If I had a tenner for every time I’d written in a review the words ‘And there’s an Ethernet port for future BBC iPlayer functionality’, my wife would have got rather more for Christmas than a couple of pairs of fancy pants and some bobbled bed socks.
The idea of uprooting the iPlayer from its original Internet home and shifting it into the much more natural domain of your TV, without needing some costly extra non-TV peripheral like a games console in between, has been kicking around from pretty much the day of the original Freesat press launch. After all, we all wondered then, what else might the Ethernet port found on the Freesat HD receivers and TVs be for?!
That launch, however, was way back in the spring of 2008. So it’s a real relief that finally, as 2009 drifts sanguinely and coldly into 2010, the long-promised, endlessly talked about Freesat iPlayer is here. Well kind of.
What we mean by this is that the BBC has finally reached a point where it’s sufficiently happy with how its Freesat iPlayer is shaping up to roll out a Beta build to a select group of Freesat users. A select group that includes, of course, TrustedReviews.
The idea behind this Beta build going live is that it helps the BBC assess and iron out any bugs and issues that might arise from taking the iPlayer out of its Ivory Tower and into the big, wide, hostile world. So it should be said right up front that while the iPlayer functionality as reviewed will stay essentially the same, the few bugs we’ve come across during our tests – more on these later – should hopefully have disappeared come the real launch of the system in the course of the next month or two.
The Beta build has currently only been rolled out to Humax Freesat HD and Freesat+ boxes. Though we have been categorically reassured time and again that the final build will work equally well on any Freesat box with an Ethernet port built into it. Which effectively means any HD box; if you short-sightedly tried to save a few bob by going for a standard definition Freesat box, then I’m afraid you now have iPlayer egg all over your face.
Accessing the iPlayer Beta currently entails pressing the red button while watching BBC1, then punching in a ‘secret’ four-digit code. That’s it. This means that anyone with a suitable Humax box can actually try the Beta if they have the code number. And since the number has been leaked to various Internet forums in recent days, we might as well reveal it here too: 5483. Just don’t tell anyone it was us who told you! For instructions on how to use the iPlayer, visit: BBC iPlayer beta trial 09
When the final iPlayer version goes live, of course, there will be none of this four-digit code access nonsense. You’ll simply be able to access it as an option on the list of stuff that pops up when you press the red button while watching one of the BBC’s Freesat channels.
As we wait – don’t worry, we’re only talking about a few seconds – for the iPlayer to boot after typing in the access code, it’s worth reflecting for a moment on why, perhaps, it’s taken the BBC quite so long to get the Freesat iPlayer up and running. Obviously, it’s tempting to think that some of it might be down to the BBC being a largely public-funded enterprise that’s creating the iPlayer with no profit in mind, meaning it hardly has the same sort of resources to throw at the problem that the likes of Sony or Panasonic might.
But let’s not forget, either, that it’s had to be created using an MHEG ‘language’ that was very much developed first and foremost as a broadcasting standard. Any interactive wares that MHEG has started to peddle have been very much ‘bolted on’, and certainly don’t come naturally to it.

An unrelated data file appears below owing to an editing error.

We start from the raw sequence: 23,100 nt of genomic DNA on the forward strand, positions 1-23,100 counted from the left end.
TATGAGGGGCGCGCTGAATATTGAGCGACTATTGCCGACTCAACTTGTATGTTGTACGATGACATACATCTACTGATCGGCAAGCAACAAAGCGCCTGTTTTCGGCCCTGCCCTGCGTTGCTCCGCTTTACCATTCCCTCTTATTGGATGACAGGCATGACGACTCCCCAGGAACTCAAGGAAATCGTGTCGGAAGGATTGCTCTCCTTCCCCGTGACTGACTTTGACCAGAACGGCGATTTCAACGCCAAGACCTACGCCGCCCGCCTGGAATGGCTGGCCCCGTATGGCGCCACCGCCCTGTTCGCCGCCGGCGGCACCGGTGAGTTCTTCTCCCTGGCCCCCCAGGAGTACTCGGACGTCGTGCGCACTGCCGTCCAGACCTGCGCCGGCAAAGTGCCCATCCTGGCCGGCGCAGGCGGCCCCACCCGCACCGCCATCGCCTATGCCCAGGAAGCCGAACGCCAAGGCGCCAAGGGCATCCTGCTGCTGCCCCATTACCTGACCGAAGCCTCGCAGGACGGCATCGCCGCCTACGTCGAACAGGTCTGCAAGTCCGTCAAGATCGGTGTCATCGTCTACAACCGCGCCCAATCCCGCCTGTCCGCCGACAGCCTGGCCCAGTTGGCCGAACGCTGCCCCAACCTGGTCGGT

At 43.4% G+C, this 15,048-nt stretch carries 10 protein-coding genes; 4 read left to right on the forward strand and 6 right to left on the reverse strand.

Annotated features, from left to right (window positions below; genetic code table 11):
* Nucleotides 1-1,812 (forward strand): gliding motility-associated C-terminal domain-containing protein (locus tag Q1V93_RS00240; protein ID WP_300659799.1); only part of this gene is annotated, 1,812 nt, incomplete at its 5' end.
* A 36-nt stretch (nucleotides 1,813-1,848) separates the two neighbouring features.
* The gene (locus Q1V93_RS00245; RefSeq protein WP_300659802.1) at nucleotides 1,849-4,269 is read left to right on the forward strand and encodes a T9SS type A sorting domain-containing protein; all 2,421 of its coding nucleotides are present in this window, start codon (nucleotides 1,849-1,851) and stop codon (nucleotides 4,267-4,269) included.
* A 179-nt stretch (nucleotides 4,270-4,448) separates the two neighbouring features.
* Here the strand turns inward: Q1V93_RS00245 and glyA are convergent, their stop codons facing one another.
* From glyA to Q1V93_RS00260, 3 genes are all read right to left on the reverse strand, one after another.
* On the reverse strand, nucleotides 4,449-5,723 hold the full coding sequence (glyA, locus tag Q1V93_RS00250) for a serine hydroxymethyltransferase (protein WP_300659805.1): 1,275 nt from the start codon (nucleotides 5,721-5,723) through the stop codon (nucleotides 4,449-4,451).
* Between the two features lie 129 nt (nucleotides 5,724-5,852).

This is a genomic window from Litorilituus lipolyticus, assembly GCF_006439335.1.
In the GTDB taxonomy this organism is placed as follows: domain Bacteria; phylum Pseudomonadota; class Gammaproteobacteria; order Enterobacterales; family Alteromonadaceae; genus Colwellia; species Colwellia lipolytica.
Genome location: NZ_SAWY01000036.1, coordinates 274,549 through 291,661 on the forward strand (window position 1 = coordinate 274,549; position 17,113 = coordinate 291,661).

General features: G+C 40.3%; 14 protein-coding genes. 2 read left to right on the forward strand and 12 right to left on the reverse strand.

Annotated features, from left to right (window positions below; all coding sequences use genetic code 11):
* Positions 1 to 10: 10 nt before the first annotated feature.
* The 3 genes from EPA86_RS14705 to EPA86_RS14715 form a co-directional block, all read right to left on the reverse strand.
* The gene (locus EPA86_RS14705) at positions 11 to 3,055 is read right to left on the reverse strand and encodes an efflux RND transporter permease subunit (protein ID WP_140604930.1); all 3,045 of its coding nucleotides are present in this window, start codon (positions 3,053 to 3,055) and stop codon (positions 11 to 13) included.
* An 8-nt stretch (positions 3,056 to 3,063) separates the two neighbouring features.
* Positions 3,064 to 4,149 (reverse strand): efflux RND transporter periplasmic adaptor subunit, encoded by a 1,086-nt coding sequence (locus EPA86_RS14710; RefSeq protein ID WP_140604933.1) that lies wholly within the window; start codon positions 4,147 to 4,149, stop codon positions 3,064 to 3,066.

Then there’s the fact that the Freesat boxes – some of which are seriously cheap and cheerful – are hardly PCs in terms of their internal memories and programmability.
And finally, of course, the BBC has had to wrestle with the fact that the iPlayer really does have to work on all the Freesat HD boxes released to date. Freesat can ill afford any of the box breaking debacles that have befallen Freeview over the past year or two.
With the iPlayer now suited and booted, let’s have a look what it has to offer. The front end will be familiar to anyone who’s used the Internet version of the iPlayer, with the Beeb sensibly following the same core layout of having search options along the top of the screen, and a small, scrollable selection of highlight shows – represented by large stills – dominating the majority of the screen.
Of course, there are none of the huge amount of further options you get with the World Wide Web version, with the Most Popular list being particularly sorely missed. But of course, the only tool at your disposal for navigating the Freesat iPlayer is your trusty Humax (or whatever) remote control. So if you had many more options than those already provided, using the Freesat iPlayer would probably turn into a chore galling enough to put people off using it.
As things stand, the system really is very easy to use, and that’s the way it needs to stay if it’s to be the widely used success everyone wants it to be.
The search options I mentioned earlier consist of a channel-based filter, a genre-based filter, and even a text search if you know the title of a programme you’re looking for.
Once you’ve selected the programme you want from an estimated 450 total hours of material, you are taken reasonably swiftly to the playback screen. Here you get a little basic information about the programme – running time, synopsis, date of first airing, and date it’s due to be removed from the iPlayer – as well as, rather startlingly, a choice of two different playback qualities.
We’d really only expected the Beeb to provide one video stream option, inevitably specified to a pretty low level given the rubbish nature of the broadband connections still found in many UK households. So it’s really quite a treat that as well as the standard quality option – which carries an 800kbps bitstream – we’re given the option to watch a Higher Quality option that almost doubles the bitstream to 1,500kbps.